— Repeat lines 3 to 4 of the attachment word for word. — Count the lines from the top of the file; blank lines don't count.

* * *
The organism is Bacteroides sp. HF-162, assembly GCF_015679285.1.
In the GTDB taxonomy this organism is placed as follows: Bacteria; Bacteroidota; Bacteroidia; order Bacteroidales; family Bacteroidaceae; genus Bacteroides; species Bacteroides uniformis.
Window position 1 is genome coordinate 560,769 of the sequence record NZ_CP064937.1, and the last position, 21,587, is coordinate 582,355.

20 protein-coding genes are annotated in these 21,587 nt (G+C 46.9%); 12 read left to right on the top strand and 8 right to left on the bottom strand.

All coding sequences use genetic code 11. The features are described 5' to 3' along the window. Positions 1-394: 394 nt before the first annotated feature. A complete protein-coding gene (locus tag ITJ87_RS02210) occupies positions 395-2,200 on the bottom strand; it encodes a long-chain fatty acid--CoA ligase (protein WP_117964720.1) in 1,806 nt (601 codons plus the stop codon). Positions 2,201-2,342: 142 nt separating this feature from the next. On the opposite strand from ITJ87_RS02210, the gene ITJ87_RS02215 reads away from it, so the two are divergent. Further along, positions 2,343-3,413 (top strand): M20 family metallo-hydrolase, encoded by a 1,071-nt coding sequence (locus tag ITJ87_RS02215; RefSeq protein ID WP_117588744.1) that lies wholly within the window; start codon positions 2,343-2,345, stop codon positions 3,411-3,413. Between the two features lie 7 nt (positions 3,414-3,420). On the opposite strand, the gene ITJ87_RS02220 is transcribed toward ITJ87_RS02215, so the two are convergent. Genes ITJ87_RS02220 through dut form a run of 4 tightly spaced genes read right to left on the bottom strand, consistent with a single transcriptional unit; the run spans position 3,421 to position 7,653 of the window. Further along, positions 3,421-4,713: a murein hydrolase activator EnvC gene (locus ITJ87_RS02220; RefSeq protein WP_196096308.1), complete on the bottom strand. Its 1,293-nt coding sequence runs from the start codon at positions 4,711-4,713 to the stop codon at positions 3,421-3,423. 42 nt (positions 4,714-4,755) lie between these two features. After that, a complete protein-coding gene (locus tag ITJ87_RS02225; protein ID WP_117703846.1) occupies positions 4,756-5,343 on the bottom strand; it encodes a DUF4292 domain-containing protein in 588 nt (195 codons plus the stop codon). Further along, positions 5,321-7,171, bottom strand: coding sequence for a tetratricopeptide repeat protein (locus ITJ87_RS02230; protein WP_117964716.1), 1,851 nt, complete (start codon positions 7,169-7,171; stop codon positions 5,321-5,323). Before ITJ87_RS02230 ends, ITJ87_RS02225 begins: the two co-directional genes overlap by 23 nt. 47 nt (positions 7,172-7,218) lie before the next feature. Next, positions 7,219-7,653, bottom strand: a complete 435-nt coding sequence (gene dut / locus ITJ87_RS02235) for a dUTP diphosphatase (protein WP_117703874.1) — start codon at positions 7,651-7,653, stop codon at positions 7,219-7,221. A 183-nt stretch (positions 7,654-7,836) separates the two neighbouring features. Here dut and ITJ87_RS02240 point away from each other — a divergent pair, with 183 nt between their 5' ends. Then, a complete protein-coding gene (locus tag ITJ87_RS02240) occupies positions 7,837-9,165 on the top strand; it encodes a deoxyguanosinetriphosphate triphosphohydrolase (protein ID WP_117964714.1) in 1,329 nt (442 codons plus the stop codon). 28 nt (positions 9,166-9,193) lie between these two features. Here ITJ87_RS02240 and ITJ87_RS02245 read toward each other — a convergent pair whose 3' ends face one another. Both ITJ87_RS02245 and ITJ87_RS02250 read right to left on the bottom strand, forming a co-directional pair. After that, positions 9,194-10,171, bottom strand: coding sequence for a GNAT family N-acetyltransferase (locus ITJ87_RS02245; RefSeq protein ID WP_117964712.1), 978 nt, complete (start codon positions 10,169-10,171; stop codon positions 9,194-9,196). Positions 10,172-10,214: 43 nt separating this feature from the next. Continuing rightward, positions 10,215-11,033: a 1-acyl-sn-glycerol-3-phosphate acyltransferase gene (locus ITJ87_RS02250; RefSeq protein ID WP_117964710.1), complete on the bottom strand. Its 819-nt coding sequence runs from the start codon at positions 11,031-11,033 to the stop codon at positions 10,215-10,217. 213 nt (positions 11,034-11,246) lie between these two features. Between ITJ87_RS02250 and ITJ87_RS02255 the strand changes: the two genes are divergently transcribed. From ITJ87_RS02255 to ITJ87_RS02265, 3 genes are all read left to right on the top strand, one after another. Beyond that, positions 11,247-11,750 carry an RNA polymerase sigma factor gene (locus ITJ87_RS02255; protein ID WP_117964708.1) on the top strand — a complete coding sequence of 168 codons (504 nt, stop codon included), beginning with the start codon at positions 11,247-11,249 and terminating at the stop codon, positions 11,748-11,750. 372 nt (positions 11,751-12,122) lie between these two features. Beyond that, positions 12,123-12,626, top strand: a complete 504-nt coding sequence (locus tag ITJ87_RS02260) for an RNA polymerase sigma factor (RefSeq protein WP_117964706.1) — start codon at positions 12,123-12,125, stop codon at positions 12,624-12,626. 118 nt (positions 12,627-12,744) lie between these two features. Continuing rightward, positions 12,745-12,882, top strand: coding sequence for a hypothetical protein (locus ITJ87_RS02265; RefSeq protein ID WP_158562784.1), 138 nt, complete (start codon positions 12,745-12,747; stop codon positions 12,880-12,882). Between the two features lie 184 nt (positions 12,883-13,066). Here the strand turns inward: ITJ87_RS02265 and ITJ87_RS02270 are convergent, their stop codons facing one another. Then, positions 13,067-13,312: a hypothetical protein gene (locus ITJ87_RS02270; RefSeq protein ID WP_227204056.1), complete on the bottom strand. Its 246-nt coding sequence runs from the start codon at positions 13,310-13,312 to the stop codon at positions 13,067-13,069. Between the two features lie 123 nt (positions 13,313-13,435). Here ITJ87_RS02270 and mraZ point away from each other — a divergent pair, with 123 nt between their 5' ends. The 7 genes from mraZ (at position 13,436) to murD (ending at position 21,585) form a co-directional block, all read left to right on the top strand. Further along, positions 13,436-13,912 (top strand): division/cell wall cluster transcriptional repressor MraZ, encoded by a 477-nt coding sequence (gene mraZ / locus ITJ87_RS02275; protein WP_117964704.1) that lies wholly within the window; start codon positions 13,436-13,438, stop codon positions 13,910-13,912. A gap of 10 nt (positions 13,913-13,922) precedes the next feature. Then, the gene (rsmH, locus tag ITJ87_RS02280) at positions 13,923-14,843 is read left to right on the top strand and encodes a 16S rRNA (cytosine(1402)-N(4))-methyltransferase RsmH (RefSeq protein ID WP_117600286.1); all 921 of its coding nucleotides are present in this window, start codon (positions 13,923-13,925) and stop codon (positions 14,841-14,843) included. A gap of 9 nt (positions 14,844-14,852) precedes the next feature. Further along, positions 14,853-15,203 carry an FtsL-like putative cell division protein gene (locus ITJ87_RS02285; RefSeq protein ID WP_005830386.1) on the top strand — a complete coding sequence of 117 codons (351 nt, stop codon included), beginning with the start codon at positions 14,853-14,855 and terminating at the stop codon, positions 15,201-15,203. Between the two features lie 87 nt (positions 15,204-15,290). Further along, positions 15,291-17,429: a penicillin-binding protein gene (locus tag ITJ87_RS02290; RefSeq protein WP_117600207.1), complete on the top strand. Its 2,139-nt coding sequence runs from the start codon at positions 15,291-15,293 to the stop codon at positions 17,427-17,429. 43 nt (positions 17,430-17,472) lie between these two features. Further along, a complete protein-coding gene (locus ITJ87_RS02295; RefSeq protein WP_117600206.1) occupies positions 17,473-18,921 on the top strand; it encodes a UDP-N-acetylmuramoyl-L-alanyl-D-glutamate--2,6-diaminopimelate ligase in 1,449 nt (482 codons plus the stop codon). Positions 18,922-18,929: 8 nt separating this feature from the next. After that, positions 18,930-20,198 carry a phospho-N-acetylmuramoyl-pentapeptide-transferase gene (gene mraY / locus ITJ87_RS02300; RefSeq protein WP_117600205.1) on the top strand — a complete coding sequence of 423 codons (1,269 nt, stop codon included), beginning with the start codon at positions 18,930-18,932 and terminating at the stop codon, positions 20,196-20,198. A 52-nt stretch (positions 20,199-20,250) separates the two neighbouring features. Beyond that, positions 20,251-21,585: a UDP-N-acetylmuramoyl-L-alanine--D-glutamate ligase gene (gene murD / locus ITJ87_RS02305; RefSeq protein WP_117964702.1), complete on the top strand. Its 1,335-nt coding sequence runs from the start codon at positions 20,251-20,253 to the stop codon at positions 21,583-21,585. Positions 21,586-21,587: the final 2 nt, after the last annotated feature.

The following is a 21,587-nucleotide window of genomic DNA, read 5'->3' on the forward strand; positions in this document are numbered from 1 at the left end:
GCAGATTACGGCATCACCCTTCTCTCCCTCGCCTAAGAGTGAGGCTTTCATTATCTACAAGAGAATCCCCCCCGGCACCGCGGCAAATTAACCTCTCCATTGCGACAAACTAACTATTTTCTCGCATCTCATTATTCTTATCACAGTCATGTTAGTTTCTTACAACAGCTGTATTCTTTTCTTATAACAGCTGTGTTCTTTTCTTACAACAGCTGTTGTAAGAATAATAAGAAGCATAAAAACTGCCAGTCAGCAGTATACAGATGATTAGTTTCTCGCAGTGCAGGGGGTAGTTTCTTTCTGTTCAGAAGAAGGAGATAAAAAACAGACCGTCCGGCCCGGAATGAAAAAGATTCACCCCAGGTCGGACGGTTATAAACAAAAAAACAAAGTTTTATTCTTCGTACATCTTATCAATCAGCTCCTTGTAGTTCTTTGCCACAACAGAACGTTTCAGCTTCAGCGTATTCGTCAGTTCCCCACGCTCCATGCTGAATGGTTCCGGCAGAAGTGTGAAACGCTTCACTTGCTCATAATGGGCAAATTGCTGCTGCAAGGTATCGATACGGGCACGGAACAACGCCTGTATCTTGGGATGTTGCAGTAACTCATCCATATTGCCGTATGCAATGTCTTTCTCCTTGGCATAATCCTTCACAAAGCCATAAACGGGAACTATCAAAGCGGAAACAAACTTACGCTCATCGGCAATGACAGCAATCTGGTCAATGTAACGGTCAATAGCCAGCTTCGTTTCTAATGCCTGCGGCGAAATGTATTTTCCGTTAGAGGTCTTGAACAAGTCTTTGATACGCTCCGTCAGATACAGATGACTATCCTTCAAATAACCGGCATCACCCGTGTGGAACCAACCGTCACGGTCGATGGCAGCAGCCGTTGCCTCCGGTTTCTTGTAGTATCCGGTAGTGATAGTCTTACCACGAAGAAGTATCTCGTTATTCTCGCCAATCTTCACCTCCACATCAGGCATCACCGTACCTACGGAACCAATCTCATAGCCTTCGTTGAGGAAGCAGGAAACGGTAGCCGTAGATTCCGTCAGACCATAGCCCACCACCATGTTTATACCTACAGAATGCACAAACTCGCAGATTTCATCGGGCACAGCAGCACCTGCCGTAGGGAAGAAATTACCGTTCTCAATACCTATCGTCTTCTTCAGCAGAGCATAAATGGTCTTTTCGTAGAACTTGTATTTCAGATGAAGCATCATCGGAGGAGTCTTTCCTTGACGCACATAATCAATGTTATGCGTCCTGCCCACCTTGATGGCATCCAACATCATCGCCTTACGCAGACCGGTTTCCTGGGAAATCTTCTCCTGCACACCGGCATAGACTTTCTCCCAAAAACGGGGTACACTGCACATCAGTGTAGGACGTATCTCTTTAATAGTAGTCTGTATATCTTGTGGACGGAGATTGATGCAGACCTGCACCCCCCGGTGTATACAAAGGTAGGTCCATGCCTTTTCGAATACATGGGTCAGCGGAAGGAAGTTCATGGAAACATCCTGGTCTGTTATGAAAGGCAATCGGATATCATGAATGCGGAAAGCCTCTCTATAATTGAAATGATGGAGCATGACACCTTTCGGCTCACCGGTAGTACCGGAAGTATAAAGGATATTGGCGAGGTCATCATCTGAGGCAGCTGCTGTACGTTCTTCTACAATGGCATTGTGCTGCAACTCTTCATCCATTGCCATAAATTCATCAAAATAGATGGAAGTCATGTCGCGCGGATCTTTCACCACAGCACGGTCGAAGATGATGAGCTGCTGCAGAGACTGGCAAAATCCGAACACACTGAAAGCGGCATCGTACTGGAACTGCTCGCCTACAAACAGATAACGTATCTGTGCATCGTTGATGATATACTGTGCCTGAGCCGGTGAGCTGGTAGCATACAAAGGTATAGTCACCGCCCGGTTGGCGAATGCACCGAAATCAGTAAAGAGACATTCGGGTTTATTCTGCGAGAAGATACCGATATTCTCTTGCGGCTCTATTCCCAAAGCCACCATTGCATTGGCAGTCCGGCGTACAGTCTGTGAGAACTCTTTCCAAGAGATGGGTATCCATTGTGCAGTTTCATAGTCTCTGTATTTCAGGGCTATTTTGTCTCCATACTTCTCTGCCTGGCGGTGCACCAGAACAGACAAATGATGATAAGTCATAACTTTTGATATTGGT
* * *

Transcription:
Window position 1 is genome coordinate 560,769 of the sequence record NZ_CP064937.1, and the last position, 21,587, is coordinate 582,355.

20 protein-coding genes are annotated in these 21,587 nt (G+C 46.9%); 12 read left to right on the top strand and 8 right to left on the bottom strand.